However the biggest positive for the Kiwis came in the final innings of the match with makeshift opener Tom Blundell compiling his second test century in three matches with a punchy 121, though skipper Williamson rounded off a horrific match with a nine-ball duck to go with just nine in the first innings, while veteran Ross Taylor was another batsmen who failed to reach double-figures in either innings.

Things got even worse for New Zealand with spearhead Trent Boult suffering a fracture in his right hand which prevented him from batting in the second innings and ruled him out of the remainder of the tour. Tall spinner Will Somerville has been brought into the squad and could come straight in for Boult or alternately may replace the ineffective Santner with Matt Henry in the frame to claim the final pace bowling spot.

Sydney Cricket Ground

Australia have lost just one test at the SCG since 2003, winning five of the past eight there. As with most grounds in the country Steve Smith has a phenomenal record here, averaging 68.50 with six 50+ scores from as many matches, however Nathan Lyon has often struggled to make the most of what are traditionally spin-friendly conditions, averaging an unflattering 47.57 with ball at his home ground.

Key Stats

  • Australia have won their last six tests at home.
  • Australia have lost only one test at the SCG since 2003.
  • New Zealand have lost seven of their past 11 tests away from home.
  • Across all formats New Zealand have lost their last seven matches at the SCG.
  • Three of the past five tests at the SCG have finished as a draw.
  • Australia’s last five tests including all four this summer have all finished on day four.

The Verdict

Australia area again heavily favoured to come away with the win, though on this occasion a daw is considered far more likely than a consolation Kiwi victory.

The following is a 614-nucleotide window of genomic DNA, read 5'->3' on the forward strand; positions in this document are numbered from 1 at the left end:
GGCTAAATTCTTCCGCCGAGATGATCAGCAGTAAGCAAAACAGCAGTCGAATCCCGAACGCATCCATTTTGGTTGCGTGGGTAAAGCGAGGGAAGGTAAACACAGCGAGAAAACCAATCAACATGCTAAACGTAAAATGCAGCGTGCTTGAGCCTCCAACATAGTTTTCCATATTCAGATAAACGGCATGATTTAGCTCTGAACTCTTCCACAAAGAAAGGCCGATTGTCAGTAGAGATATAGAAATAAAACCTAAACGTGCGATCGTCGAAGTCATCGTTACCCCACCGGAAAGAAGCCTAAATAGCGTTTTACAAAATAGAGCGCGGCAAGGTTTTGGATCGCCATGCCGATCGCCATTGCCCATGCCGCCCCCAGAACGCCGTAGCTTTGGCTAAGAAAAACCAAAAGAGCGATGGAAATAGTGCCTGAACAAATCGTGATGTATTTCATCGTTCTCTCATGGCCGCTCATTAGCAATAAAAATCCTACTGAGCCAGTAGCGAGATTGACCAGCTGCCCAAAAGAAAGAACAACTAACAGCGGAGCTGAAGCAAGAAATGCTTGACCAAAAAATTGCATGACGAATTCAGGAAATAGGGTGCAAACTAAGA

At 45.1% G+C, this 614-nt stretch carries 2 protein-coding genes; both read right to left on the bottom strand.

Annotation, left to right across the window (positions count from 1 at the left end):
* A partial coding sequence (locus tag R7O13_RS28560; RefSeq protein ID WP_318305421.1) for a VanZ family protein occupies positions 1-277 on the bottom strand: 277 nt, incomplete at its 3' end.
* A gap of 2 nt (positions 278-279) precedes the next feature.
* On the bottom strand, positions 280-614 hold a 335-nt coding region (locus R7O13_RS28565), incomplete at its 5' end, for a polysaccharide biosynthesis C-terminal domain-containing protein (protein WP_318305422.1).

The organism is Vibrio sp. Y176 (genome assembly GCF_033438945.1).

The reason the draw is so relatively short may well be due to potential weather conditions as while rain won’t be a factor, smoke from nearby bushfires could well be and any issues with poor air quality or visibility could see us lose overs. It’s also notable that three of the past five tests at the SCG have finished in a stalemate, though as we said with the Boxing Day test you just cannot have enough faith in this New Zealand batting line-up to be anywhere near the draw.

That lack of skill and application with the bat, coupled with more injuries to the bowling attack is enough evidence for us to also steer clear of the visitors. At the start of the series it may have been near unthinkable for the Black Caps to start a match in double-figures but such has been the feebleness of their displays in Perth and Melbourne that even such a large price does not attract us to the team who are still ranked number two on the ICC test rankings.

So what it all boils down to is whether the hosts are backable at such short odds? There’s no doubting they’re on a roll and incredibly hard to contend with in these conditions but it does take quite a bit of gumption to be on at such a skinny price. There is some hesitation due to the prospect of messing around with their bowling attack to give the untried Swepson a game, while the flat SCG pitch and any potential interruptions due to poor air quality also loom large, even if New Zealand have looked completely incapable of competing on any sort of surface.